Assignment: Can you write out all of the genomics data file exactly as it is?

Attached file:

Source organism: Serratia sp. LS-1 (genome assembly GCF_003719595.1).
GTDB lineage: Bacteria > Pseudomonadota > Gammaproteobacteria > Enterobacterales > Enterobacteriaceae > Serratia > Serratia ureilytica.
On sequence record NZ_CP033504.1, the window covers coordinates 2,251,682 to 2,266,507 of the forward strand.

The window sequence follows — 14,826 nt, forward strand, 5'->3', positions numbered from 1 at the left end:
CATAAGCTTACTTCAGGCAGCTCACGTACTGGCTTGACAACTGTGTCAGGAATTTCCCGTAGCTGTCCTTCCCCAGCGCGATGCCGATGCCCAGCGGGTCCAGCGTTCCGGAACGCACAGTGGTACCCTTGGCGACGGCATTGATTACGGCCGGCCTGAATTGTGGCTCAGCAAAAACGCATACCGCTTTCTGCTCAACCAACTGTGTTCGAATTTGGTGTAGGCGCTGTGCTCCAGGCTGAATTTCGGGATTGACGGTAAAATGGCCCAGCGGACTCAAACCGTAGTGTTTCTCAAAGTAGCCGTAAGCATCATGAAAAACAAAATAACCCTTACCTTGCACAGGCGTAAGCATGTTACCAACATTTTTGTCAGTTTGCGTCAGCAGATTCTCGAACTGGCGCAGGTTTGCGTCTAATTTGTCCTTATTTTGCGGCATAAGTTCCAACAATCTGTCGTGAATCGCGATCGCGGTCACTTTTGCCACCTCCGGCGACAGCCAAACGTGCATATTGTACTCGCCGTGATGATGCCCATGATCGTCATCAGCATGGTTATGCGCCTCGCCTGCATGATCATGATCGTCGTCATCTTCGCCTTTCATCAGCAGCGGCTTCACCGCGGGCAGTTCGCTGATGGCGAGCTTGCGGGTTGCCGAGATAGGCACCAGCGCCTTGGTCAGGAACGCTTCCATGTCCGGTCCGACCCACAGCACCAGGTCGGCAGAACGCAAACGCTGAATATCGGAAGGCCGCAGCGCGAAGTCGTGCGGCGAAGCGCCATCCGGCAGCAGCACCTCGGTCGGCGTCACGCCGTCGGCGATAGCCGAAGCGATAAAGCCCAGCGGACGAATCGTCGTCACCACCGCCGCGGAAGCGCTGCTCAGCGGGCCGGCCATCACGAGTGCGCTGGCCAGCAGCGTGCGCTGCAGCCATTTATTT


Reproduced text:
Source organism: Serratia sp. LS-1 (genome assembly GCF_003719595.1).
GTDB lineage: Bacteria > Pseudomonadota > Gammaproteobacteria > Enterobacterales > Enterobacteriaceae > Serratia > Serratia ureilytica.
On sequence record NZ_CP033504.1, the window covers coordinates 2,251,682 to 2,266,507 of the forward strand.

The window sequence follows — 14,826 nt, forward strand, 5'->3', positions numbered from 1 at the left end:
CATAAGCTTACTTCAGGCAGCTCACGTACTGGCTTGACAACTGTGTCAGGAATTTCCCGTAGCTGTCCTTCCCCAGCGCGATGCCGATGCCCAGCGGGTCCAGCGTTCCGGAACGCACAGTGGTACCCTTGGCGACGGCATTGATTACGGCCGGCCTGAATTGTGGCTCAGCAAAAACGCATACCGCTTTCTGCTCAACCAACTGTGTTCGAATTTGGTGTAGGCGCTGTGCTCCAGGCTGAATTTCGGGATTGACGGTAAAATGGCCCAGCGGACTCAAACCGTAGTGTTTCTCAAAGTAGCCGTAAGCATCATGAAAAACAAAATAACCCTTACCTTGCACAGGCGTAAGCATGTTACCAACATTTTTGTCAGTTTGCGTCAGCAGATTCTCGAACTGGCGCAGGTTTGCGTCTAATTTGTCCTTATTTTGCGGCATAAGTTCCAACAATCTGTCGTGAATCGCGATCGCGGTCACTTTTGCCACCTCCGGCGACAGCCAAACGTGCATATTGTACTCGCCGTGATGATGCCCATGATCGTCATCAGCATGGTTATGCGCCTCGCCTGCATGATCATGATCGTCGTCATCTTCGCCTTTCATCAGCAGCGGCTTCACCGCGGGCAGTTCGCTGATGGCGAGCTTGCGGGTTGCCGAGATAGGCACCAGCGCCTTGGTCAGGAACGCTTCCATGTCCGGTCCGACCCACAGCACCAGGTCGGCAGAACGCAAACGCTGAATATCGGAAGGCCGCAGCGCGAAGTCGTGCGGCGAAGCGCCATCCGGCAGCAGCACCTCGGTCGGCGTCACGCCGTCGGCGATAGCCGAAGCGATAAAGCCCAGCGGACGAATCGTCGTCACCACCGCCGCGGAAGCGCTGCTCAGCGGGCCGGCCATCACGAGTGCGCTGGCCAGCAGCGTGCGCTGCAGCCATTTATTT